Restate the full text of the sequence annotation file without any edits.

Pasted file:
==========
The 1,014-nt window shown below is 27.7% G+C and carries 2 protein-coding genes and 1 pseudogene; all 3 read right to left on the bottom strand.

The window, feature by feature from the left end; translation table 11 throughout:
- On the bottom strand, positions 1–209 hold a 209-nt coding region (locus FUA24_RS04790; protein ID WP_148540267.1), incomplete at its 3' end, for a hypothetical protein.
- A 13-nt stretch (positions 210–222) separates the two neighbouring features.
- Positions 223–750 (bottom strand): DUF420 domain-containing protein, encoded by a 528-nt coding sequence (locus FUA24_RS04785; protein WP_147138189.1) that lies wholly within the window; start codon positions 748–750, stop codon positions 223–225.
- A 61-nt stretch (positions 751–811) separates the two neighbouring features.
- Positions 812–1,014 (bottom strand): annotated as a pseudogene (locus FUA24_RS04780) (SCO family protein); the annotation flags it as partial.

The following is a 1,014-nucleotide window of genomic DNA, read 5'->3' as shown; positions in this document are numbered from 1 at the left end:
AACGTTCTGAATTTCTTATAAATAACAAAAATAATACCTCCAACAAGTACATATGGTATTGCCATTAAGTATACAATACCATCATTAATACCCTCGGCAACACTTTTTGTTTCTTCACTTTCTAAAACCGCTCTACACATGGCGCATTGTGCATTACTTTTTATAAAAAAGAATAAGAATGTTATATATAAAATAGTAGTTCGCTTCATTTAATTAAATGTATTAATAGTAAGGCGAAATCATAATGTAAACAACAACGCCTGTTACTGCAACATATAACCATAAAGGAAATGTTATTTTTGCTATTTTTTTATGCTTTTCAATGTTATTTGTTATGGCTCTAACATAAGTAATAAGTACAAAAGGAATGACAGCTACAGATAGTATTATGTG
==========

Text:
The 1,014-nt window shown below is 27.7% G+C and carries 2 protein-coding genes and 1 pseudogene; all 3 read right to left on the bottom strand.

The window, feature by feature from the left end; translation table 11 throughout:
- On the bottom strand, positions 1–209 hold a 209-nt coding region (locus FUA24_RS04790; protein ID WP_148540267.1), incomplete at its 3' end, for a hypothetical protein.
- A 13-nt stretch (positions 210–222) separates the two neighbouring features.
- Positions 223–750 (bottom strand): DUF420 domain-containing protein, encoded by a 528-nt coding sequence (locus FUA24_RS04785; protein WP_147138189.1) that lies wholly within the window; start codon positions 748–750, stop codon positions 223–225.
- A 61-nt stretch (positions 751–811) separates the two neighbouring features.
- Positions 812–1,014 (bottom strand): annotated as a pseudogene (locus FUA24_RS04780) (SCO family protein); the annotation flags it as partial.

The following is a 1,014-nucleotide window of genomic DNA, read 5'->3' as shown; positions in this document are numbered from 1 at the left end:
AACGTTCTGAATTTCTTATAAATAACAAAAATAATACCTCCAACAAGTACATATGGTATTGCCATTAAGTATACAATACCATCATTAATACCCTCGGCAACACTTTTTGTTTCTTCACTTTCTAAAACCGCTCTACACATGGCGCATTGTGCATTACTTTTTATAAAAAAGAATAAGAATGTTATATATAAAATAGTAGTTCGCTTCATTTAATTAAATGTATTAATAGTAAGGCGAAATCATAATGTAAACAACAACGCCTGTTACTGCAACATATAACCATAAAGGAAATGTTATTTTTGCTATTTTTTTATGCTTTTCAATGTTATTTGTTATGGCTCTAACATAAGTAATAAGTACAAAAGGAATGACAGCTACAGATAGTATTATGTG